Start with the artist – always
Kylie Neagle, Education Coordinator
In 2018, when AGSA Education initiated the program ‘Aboriginal and Torres Strait Islander Art in the Classroom’, no one had anticipated the overwhelming interest in the topic. Now in 2022, this program is in its eleventh iteration, having reached over 600 teachers nationally. The publication of the same name has sold 5000 copies, with forty per cent of these being sold interstate. The demand for support and guidance on how to incorporate Aboriginal and Torres Strait Islander histories and stories into classrooms in a culturally appropriate and meaningful way persists.
During our latest workshop Gamilaraay/Kamilaroi artist Dennis Golding provided educators with an insight into his practice, which focuses on resilience, power and identity, before leading a hands-on ‘making session’, where teachers created a dazzling design for a cape, to represent their own identity or something they love.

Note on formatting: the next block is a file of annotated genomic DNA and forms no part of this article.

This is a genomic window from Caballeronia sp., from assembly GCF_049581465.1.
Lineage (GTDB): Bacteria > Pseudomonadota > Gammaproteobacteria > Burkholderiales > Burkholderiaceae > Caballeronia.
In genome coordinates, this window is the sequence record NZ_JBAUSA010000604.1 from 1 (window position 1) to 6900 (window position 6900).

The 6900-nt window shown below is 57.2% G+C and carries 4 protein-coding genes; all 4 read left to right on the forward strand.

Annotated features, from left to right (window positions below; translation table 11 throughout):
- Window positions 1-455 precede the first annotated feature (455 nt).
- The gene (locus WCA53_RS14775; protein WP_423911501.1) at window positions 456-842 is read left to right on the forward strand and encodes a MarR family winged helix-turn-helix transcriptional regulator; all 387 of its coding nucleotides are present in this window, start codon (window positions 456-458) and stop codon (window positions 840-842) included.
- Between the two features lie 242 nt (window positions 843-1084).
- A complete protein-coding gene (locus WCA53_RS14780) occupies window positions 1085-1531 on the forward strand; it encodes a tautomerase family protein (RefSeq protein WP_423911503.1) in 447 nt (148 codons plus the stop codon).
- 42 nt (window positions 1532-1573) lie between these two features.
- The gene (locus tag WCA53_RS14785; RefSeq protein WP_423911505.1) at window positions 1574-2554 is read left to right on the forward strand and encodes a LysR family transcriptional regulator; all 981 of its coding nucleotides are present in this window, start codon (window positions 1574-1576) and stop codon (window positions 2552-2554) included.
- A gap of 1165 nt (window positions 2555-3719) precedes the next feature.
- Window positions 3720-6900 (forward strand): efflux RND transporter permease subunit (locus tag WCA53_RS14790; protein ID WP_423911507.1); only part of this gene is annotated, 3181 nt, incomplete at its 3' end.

Our philosophy is grounded in placing the artist at the centre of our workshops. Although we understand that it is not always possible to bring an artist into every classroom across the country, there are still ways by which teachers can enrich classroom content.
In our strategies-based component of the day-long workshop, teachers were shown how to use our ‘using artists as a starting point’ flowchart when responding to a new artist. In this workshop we focused on the work of Bidjara artist Christian Thomson. Participants watched artist videos, read articles and considered the themes and ideas of Thompson’s photographic and film work and how they could connect these ideas to world of their students. The crucial element is for teachers to design tasks that respond to the artist’s work without students creating copies of the artist’s work.
Working with Thompson’s ideas and concepts that related to memory, place, flora and performance, participants then created their own wearable work of art. Using coloured cardboard inspired by a flower or plant, the teachers experimented with folding, curling, tearing and cutting techniques and created extravagant body adornments to express their individual personas.